Amateur qualifying for the Shearson Lehman Brothers Open in San Diego will be held Saturday at the Torrey Pines South course. The two low scorers qualify for the tournament at Torrey Pines Feb. 14-17. . . . Annandale’s Pat Rielly will turn over reins as president of the PGA on Saturday to Dick Smith of Cherry Hill, N.J., at the organization’s annual meeting.
Lee Elder will hold his Watts-Willowbrook pro-am celebrity tournament Dec. 17 at California CC in Whittier. Proceeds will go to the Watts-Willowbrook Boys & Girls Club. . . . A National Golf Foundation survey found that local amateur tournaments raised about $232 million for charity last year.
Not too many years ago a tour pro had to finish in the top 60 in money winnings to retain his playing card. If such were the case this year, it would have taken $249,248 to be exempt for 1991. . . . The SoCal PGA Champion of Champions tournament is set for Wednesday at Carlton Oaks CC in Santee. . . . Brad Sherfy of Western Hills, Scott Bentley of Mt. Woodson and John Hendricks of Marbella have qualified for the PGA Championship next year at Crooked Stick GC, near Indianapolis. Bentley recently left Singing Hills for the Mt. Woodson course in Ramona, which is under construction.
Three Ojai Valley players, Lois Rice, Roy Garner and LPGA pro Lisa Price, won trips to Spain to play in the Peugeot Open of Spain pro-am by winning the Peugeot 405 Yards tournament at Sandpiper GC in Goleta. . . . Dick Danehe wrote in to protest the announcement from the PGA that Norman had broken Sam Snead’s Vardon Trophy record of 69.23 set in 1950 with a 69.10 average this year. Danehe correctly pointed out that Norman’s stroke average was adjusted under a new format begun in 1988, and the PGA acknowledged his protest by issuing a correction. Norman’s true average was 70.30.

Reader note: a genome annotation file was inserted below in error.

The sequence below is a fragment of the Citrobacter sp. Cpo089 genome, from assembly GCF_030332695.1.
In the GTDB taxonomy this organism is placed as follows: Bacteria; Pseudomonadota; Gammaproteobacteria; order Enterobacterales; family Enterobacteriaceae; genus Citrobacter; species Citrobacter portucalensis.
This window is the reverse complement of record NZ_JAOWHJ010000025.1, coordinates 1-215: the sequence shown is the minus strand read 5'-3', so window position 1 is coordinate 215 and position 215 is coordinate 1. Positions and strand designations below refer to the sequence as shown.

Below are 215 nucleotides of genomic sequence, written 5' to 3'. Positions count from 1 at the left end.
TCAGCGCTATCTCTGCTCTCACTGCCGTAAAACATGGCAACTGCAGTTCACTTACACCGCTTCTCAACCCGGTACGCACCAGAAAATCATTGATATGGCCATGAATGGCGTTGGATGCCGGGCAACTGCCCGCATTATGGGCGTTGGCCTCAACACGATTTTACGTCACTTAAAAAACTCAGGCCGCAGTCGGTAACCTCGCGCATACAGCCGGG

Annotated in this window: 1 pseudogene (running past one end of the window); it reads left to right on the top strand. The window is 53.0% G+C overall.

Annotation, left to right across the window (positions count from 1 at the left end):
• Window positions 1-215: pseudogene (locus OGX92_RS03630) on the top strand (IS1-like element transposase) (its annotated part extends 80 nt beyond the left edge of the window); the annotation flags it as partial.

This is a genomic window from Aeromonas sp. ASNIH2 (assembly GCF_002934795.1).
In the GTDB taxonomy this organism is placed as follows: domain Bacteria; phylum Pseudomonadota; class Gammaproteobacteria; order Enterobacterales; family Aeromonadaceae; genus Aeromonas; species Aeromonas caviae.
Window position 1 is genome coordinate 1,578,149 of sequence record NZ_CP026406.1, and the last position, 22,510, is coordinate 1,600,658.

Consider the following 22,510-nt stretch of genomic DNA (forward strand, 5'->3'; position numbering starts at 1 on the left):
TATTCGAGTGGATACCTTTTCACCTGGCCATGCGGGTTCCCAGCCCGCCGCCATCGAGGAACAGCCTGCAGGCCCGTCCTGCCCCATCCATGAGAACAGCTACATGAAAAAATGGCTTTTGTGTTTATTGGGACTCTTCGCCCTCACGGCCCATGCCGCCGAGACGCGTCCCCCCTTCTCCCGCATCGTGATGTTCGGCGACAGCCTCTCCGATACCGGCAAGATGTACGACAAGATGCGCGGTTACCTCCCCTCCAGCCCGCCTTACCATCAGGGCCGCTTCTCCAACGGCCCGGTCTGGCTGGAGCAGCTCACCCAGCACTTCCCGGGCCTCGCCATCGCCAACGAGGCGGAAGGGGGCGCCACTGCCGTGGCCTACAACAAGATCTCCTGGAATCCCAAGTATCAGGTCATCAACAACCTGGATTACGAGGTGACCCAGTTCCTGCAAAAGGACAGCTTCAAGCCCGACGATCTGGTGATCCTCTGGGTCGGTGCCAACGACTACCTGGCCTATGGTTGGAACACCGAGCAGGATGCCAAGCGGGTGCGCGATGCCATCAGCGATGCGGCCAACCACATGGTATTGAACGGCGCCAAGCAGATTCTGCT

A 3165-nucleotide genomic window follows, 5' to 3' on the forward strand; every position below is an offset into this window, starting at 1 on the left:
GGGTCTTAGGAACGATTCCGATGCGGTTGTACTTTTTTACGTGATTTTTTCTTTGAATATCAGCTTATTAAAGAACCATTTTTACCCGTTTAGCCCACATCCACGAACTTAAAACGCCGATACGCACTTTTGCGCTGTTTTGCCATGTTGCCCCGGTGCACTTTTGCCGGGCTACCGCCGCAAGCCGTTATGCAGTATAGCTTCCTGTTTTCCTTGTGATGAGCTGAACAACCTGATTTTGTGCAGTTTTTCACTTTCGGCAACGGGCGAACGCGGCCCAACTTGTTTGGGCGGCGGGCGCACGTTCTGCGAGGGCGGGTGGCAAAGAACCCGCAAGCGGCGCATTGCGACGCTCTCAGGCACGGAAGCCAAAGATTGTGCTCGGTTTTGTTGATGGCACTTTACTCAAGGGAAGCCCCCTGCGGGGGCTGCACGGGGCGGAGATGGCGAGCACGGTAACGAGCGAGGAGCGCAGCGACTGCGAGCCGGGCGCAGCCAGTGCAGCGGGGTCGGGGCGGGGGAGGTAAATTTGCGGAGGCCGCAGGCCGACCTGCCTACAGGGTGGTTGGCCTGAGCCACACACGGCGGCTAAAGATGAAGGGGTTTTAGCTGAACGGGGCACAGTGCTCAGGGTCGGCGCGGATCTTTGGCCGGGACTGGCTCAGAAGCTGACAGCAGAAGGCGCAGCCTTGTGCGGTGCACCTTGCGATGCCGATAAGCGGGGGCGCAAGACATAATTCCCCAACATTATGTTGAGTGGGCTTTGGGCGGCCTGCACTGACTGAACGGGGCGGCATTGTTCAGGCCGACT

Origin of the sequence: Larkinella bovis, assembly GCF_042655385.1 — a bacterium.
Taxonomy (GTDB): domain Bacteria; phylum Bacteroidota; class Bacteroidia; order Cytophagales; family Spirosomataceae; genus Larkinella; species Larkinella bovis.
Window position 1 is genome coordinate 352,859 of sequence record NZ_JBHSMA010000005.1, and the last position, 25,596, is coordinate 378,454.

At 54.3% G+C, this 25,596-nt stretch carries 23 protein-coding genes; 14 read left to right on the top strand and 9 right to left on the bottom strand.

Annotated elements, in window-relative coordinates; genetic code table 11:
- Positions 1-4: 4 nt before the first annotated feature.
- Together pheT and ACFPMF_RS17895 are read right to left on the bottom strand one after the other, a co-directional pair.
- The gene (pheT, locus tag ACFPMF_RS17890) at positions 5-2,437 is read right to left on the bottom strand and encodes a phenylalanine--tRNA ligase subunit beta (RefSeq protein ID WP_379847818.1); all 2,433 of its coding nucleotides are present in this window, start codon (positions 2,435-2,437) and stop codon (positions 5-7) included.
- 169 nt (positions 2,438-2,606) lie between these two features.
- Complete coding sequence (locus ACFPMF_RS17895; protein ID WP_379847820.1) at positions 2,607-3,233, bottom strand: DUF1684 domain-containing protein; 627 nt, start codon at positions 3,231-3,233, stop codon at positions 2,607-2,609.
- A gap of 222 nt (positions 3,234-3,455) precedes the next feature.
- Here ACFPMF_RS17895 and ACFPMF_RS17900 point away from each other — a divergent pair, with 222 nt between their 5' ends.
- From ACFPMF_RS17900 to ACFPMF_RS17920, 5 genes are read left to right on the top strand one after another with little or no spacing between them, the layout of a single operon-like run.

National amputee champion Corbin Cherry of Mill Valley will play today at Industry Hills in the 11th annual Mike Scioscia celebrity tournament, which raises money for the Casa Colina Wheelchair Sports, Recreation and Outdoor Program. Also playing in the scramble event, which starts at 10:30 a.m., will be the Dodgers’ Orel Hershiser, Fernando Valenzuela and Mickey Hatcher. . . . Larry Salk, former SoCal junior champion from Rancho Park, shot 30-33--63 for a course record at Chardonnay CC in Napa.
How good are the pros? The best of them only reach the green in regulation 70% of the time. Doug Tewell led the tour in hitting greens and his average was .709. Tom Purtzer led in driving distance with a 279.6 yard average. The players with the biggest reputation as long hitters--Greg Norman and Davis Love III--ranked fifth and eighth at 277.6 and 276.6, respectively. . . . The seniors were better at hitting the green. Lee Trevino was best with a .769 average. Jim Dent was the longest hitter with a 276.8 average.